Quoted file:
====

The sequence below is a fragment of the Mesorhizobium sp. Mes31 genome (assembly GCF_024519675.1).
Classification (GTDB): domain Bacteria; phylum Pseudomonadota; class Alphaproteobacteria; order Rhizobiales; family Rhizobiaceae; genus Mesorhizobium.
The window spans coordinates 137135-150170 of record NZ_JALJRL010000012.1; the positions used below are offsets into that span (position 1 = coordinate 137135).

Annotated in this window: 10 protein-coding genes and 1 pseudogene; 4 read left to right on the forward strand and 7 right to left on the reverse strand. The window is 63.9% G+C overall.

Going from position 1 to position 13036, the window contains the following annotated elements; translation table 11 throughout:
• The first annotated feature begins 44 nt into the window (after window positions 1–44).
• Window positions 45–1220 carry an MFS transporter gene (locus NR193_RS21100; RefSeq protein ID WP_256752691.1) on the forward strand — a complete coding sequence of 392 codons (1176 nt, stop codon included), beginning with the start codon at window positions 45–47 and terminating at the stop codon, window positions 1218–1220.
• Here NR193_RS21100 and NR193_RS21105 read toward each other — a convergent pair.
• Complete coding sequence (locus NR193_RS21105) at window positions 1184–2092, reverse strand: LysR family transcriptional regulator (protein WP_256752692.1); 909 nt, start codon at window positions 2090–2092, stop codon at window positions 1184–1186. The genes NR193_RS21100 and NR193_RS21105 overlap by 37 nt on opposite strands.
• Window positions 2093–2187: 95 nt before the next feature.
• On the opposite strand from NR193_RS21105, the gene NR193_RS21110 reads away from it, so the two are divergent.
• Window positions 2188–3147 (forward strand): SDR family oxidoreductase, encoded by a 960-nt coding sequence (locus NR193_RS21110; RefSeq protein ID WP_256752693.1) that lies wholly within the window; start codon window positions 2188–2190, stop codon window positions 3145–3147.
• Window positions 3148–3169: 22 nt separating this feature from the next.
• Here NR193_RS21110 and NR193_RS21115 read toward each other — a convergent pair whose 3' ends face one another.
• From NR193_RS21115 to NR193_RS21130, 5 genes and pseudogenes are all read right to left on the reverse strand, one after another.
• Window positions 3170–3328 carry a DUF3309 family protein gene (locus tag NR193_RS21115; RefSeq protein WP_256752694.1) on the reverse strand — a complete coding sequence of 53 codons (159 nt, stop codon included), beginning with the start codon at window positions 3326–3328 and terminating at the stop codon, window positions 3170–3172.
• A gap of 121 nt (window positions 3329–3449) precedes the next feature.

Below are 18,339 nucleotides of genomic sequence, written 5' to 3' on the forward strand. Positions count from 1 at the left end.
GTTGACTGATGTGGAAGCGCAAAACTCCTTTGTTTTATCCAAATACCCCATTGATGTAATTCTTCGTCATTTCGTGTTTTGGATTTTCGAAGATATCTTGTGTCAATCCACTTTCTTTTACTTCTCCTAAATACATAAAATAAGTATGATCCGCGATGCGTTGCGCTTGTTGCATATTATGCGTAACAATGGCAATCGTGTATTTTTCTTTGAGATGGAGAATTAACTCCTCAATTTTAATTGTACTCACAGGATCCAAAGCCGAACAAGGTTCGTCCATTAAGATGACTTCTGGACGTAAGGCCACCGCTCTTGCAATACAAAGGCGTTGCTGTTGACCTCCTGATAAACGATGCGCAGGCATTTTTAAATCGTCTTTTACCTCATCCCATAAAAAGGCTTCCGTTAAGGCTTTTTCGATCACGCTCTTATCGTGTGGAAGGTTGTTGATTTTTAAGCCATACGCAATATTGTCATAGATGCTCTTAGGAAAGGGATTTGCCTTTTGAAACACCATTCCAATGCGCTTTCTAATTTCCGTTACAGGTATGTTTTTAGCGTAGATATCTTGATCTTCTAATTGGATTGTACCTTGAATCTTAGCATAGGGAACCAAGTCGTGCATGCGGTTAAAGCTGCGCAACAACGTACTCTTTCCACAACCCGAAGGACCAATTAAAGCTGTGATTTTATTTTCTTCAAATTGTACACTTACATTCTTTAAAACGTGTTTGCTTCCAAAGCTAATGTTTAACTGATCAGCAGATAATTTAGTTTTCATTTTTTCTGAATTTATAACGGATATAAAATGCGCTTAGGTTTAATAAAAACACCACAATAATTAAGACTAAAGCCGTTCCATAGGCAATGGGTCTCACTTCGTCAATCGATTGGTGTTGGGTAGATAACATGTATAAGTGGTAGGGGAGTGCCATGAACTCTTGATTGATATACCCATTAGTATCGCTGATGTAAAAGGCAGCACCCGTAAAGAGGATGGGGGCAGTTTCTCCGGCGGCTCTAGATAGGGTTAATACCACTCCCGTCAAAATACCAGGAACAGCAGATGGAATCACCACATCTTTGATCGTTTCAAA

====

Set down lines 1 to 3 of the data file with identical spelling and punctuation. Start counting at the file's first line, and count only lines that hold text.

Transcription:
The sequence below is a fragment of the Mesorhizobium sp. Mes31 genome (assembly GCF_024519675.1).
Classification (GTDB): domain Bacteria; phylum Pseudomonadota; class Alphaproteobacteria; order Rhizobiales; family Rhizobiaceae; genus Mesorhizobium.
The window spans coordinates 137135-150170 of record NZ_JALJRL010000012.1; the positions used below are offsets into that span (position 1 = coordinate 137135).